Saturday, 17 April 2021

Malevolent Designer News - The Evil Genius Behind the Coronavirus Revealed

A multidimensional view of the coronavirus - TUM

Creationist mode:


As well as the paper cataloguing the multitude of mutations and varieties of the SARS-CoV-2 virus that creationism's intelligent [sic] designer has had to come up with to try to keep ahead of human medical science, we have here another paper detailing the amazing complexity of the interaction between the virus and human cells as it destroys them and kills its victims. It is by a team from the Technical University of Munich (TUM), Germany, and the Max Planck Institute of Biochemistry, Germany

Creationists can access the database the team behind this paper have constructed and made available, to marvel at the sheer complexity of the 1484 interactions between the viral proteins and the cell proteins. As described in the TUM news release:
A multidimensional view of the coronavirus

What exactly happens when the corona virus SARS-CoV-2 infects a cell? In an article published in Nature, a team from the Technical University of Munich (TUM) and the Max Planck Institute of Biochemistry paints a comprehensive picture of the viral infection process. For the first time, the interaction between the coronavirus and a cell is documented at five distinct proteomics levels. This knowledge will help to gain a better understanding of the virus and find potential starting points for therapies.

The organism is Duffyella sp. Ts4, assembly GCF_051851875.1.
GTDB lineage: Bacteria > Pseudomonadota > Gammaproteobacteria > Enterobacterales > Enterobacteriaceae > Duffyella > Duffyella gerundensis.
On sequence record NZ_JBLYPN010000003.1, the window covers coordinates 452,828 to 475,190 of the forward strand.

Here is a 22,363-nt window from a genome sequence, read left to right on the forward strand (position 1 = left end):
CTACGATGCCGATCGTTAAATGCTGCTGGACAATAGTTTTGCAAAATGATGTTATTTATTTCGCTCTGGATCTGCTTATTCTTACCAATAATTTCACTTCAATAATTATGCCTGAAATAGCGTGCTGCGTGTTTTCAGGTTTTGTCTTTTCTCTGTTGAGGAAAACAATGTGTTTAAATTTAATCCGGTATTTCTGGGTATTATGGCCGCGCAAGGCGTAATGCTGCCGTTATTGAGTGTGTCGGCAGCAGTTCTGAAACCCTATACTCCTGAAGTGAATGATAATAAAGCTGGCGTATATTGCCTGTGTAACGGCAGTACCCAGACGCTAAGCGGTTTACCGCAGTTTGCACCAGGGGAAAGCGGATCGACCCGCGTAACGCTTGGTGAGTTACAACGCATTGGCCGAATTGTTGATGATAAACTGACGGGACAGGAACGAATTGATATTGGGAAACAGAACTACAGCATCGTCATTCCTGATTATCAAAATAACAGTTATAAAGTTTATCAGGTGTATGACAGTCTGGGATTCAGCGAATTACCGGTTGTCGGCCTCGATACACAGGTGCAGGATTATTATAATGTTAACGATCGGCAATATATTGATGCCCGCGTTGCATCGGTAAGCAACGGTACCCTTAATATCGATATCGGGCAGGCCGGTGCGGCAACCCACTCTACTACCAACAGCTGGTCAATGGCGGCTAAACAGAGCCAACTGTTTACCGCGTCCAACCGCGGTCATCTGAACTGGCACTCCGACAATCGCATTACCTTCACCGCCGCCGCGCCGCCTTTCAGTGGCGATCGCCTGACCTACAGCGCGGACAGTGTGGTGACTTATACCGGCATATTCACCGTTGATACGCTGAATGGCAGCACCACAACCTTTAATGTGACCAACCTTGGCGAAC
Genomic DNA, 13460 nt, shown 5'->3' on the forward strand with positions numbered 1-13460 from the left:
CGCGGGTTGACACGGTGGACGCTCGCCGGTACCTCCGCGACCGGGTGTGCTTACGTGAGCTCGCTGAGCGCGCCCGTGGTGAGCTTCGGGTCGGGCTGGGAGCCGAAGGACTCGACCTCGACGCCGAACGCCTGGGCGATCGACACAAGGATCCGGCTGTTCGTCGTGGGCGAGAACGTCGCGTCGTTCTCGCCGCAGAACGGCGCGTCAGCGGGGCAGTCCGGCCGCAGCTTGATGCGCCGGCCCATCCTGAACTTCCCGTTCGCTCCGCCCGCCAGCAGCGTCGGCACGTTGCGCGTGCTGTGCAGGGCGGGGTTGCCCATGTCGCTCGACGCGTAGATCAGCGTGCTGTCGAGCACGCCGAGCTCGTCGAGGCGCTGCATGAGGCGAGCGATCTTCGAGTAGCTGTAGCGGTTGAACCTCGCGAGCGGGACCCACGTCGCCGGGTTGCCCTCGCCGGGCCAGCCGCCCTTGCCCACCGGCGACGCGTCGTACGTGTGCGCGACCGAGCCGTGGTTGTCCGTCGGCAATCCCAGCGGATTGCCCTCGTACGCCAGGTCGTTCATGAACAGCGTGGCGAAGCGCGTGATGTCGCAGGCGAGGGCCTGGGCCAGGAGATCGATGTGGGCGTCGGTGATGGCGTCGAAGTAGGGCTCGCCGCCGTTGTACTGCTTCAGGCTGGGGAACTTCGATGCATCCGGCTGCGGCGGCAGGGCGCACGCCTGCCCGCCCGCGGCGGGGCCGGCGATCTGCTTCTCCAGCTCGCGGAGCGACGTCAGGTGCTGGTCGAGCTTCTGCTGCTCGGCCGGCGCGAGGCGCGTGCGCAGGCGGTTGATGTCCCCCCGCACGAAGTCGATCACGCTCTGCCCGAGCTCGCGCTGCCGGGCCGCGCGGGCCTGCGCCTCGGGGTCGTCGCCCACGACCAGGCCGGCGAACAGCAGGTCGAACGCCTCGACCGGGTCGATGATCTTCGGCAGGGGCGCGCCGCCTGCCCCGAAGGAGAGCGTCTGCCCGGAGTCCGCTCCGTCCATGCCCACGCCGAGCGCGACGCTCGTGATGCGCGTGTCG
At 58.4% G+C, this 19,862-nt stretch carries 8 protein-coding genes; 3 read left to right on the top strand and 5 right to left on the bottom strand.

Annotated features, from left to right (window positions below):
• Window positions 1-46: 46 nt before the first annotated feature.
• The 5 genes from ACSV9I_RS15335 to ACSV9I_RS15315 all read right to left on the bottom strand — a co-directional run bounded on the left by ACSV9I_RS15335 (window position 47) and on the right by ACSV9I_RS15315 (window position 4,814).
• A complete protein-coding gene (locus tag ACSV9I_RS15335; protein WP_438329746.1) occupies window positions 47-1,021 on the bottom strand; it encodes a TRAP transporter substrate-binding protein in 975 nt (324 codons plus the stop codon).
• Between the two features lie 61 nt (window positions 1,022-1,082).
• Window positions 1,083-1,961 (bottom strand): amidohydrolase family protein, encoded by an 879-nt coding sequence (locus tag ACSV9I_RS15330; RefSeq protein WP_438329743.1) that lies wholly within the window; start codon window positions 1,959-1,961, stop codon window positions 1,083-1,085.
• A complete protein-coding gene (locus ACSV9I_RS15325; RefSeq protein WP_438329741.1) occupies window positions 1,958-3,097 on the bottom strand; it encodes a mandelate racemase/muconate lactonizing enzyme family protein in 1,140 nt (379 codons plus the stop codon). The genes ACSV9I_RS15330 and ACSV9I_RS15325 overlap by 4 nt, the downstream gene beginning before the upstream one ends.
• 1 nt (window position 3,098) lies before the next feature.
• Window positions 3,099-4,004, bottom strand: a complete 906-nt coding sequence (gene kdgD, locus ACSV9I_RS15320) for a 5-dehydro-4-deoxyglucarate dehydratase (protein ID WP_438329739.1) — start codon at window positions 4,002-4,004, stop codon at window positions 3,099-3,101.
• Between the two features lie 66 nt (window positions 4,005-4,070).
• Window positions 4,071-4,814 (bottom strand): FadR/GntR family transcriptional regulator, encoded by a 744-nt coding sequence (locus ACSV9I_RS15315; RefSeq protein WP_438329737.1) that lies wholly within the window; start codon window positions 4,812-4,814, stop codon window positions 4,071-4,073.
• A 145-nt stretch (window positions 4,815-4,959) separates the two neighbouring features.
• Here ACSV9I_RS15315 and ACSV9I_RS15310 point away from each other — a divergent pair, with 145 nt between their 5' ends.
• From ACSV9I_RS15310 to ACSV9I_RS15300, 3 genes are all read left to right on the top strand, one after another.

When a virus enters a cell, viral and cellular protein molecules begin to interact. Both the replication of the virus and the reaction of the cells are the result of complex protein signaling cascades. A team led by Andreas Pichlmair, Professor of Immunopathology of Viral Infections at the Institute of Virology at TUM, and Matthias Mann, Head of the Department of Proteomics and Signal Transduction at the Max Planck Institute of Biochemistry, has systematically recorded how human lung cells react to individual proteins of the covid-19 pathogen SARS-CoV-2 and the SARS coronavirus, the latter of which has been known for some time.